Federal investigators working on a nationwide illegal-weapons case have discovered a huge arsenal of rocket launchers, hand grenades, machine guns and military explosives in a storage locker here.

Authorities said that among more than 200 weapons seized by agents of the Bureau of Alcohol, Tobacco and Firearms were at least 10 rocket launchers and bazookas, some with rockets.

However, ATF agents said the arms found Thursday are not linked to any known terrorist operation.

Instead, they were owned by a Massachusetts man -- an ex-convict from Arizona -- who divulged the location of the Queen Creek arsenal after he was arrested last month in Massachusetts as part of an investigation into machine-gun trafficking.

"It's disturbing to find an arsenal like this," said Thomas Mangan, a spokesman for the ATF in Phoenix.

The weapons cache included a rocket-propelled grenade, which is a shoulder-fired weapon that can be used against armored vehicles, as well as assault rifles, hand grenades, flame-throwers and thousands of rounds of ammunition, Mangan said.

Agents also found antique muzzle loaders and other collectible weapons. Some weapons dated back to World War II and the Korean War.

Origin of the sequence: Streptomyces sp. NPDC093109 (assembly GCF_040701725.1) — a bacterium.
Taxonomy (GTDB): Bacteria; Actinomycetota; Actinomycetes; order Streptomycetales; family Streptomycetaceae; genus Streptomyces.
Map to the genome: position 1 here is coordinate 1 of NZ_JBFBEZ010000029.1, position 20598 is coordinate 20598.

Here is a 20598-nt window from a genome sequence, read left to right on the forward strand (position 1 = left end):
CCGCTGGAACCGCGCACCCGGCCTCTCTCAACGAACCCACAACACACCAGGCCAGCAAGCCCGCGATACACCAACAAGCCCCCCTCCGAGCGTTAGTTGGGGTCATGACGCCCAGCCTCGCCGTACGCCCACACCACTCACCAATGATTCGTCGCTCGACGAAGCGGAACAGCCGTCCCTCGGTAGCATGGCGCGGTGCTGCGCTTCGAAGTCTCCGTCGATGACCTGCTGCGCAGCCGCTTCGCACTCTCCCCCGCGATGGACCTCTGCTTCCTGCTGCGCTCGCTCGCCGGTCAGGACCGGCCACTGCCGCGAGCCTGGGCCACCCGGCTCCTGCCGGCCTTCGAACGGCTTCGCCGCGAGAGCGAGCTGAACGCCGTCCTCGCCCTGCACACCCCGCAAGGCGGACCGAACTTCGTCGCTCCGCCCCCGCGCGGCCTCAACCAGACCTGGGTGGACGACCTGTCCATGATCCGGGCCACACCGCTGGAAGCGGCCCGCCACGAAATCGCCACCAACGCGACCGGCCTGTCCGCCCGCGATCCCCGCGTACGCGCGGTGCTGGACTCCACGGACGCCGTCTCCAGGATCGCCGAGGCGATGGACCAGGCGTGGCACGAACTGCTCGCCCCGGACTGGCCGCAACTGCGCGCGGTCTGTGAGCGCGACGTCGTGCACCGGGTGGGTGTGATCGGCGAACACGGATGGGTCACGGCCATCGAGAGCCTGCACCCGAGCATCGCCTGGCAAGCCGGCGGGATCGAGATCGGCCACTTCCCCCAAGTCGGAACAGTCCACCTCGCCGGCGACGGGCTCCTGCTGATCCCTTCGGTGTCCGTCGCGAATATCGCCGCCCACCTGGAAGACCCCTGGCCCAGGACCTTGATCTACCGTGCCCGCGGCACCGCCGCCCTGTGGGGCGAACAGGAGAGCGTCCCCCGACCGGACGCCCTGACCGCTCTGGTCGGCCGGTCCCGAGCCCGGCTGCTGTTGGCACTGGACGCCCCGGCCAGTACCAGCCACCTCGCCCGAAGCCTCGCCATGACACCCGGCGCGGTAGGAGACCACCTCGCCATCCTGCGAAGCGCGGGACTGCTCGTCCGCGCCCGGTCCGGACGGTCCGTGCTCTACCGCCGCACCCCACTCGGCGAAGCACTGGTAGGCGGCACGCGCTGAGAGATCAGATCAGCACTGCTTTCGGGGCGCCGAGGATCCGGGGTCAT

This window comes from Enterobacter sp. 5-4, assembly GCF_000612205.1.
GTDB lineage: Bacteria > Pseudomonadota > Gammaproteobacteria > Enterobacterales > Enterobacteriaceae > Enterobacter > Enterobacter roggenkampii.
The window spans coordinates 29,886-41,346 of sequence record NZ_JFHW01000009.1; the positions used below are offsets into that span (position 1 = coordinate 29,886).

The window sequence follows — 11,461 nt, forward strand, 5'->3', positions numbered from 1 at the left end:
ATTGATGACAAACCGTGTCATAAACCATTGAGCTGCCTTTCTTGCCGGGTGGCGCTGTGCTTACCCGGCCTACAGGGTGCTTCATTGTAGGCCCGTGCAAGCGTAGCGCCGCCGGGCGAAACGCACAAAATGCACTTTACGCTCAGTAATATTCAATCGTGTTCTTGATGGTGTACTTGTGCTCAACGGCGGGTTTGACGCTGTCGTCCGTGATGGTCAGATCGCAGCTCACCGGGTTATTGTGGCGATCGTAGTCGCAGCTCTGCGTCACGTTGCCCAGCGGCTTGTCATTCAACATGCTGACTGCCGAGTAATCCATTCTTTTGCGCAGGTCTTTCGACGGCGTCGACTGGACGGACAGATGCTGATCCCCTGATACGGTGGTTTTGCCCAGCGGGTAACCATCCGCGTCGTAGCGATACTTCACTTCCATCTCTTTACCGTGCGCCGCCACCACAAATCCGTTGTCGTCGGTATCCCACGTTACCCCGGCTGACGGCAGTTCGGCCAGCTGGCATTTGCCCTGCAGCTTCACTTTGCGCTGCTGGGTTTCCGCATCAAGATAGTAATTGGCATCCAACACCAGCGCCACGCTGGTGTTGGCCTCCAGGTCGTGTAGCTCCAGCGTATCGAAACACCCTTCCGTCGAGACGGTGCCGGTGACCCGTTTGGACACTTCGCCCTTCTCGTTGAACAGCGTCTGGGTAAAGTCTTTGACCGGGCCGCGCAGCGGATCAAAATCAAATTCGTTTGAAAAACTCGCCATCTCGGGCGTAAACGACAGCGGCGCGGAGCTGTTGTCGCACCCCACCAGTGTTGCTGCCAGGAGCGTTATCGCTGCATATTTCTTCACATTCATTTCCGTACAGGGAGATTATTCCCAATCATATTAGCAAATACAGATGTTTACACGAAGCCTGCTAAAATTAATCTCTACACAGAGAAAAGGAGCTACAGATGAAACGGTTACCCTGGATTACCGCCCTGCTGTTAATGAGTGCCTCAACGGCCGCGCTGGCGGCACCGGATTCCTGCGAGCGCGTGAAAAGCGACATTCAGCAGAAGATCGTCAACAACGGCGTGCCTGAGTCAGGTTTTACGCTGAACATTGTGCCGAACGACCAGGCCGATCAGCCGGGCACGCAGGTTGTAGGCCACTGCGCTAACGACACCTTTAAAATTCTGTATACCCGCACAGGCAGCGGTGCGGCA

There also were tools that could be used to dismantle and alter firearms.

Mangan said that just because some of the weapons are collectors items, "it does not detract from how deadly these weapons are."

Mangan said Scott E. Segal, 40, was arrested Dec. 30 in Worcester, Mass.

He was indicted in federal court on charges of being a felon in possession of firearms -- a .45-caliber machine gun and a 9mm machine gun -- and unlawful possession of machine guns, according to Christina Sterling, a spokeswoman for the U.S. attorney in Boston.

Segal was released Jan. 2 on a $10,000 bond -- with the condition he turn over the Arizona weapons collection, according to records from U.S. District Court in Worcester, Mass.

There was no answer Thursday night at a phone number listed under the name Scott Segal in Worcester.

Mangan said Segal told authorities about the Phoenix cache while under questioning in Massachusetts.

Agents padlocked the storage room earlier this week but didn't enter it until Thursday, Mangan said. The room was in the name of Segal's mother.

Jim Power, owner of Power Mini Storage, where the weapons were found, said Segal never stood out from other people who stored belongings at the business.

He said Segal had the storage room for six months and had last been seen there around Thanksgiving.

Court records show that in 1992, federal prosecutors in Phoenix filed nine weapons charges against Segal for possessing a machine gun, unregistered firearms and a gun with no serial number. The case stemmed from a 1991 Christmas Eve search of his Tempe home.

He was convicted on one count in July 1993 and placed on two years' probation.

Former neighbors in Tempe called Segal a recluse with an affection for firearms.

They said Segal's house, where he lived with his parents, was like a fort, protected by camouflage netting, security cameras and floodlights.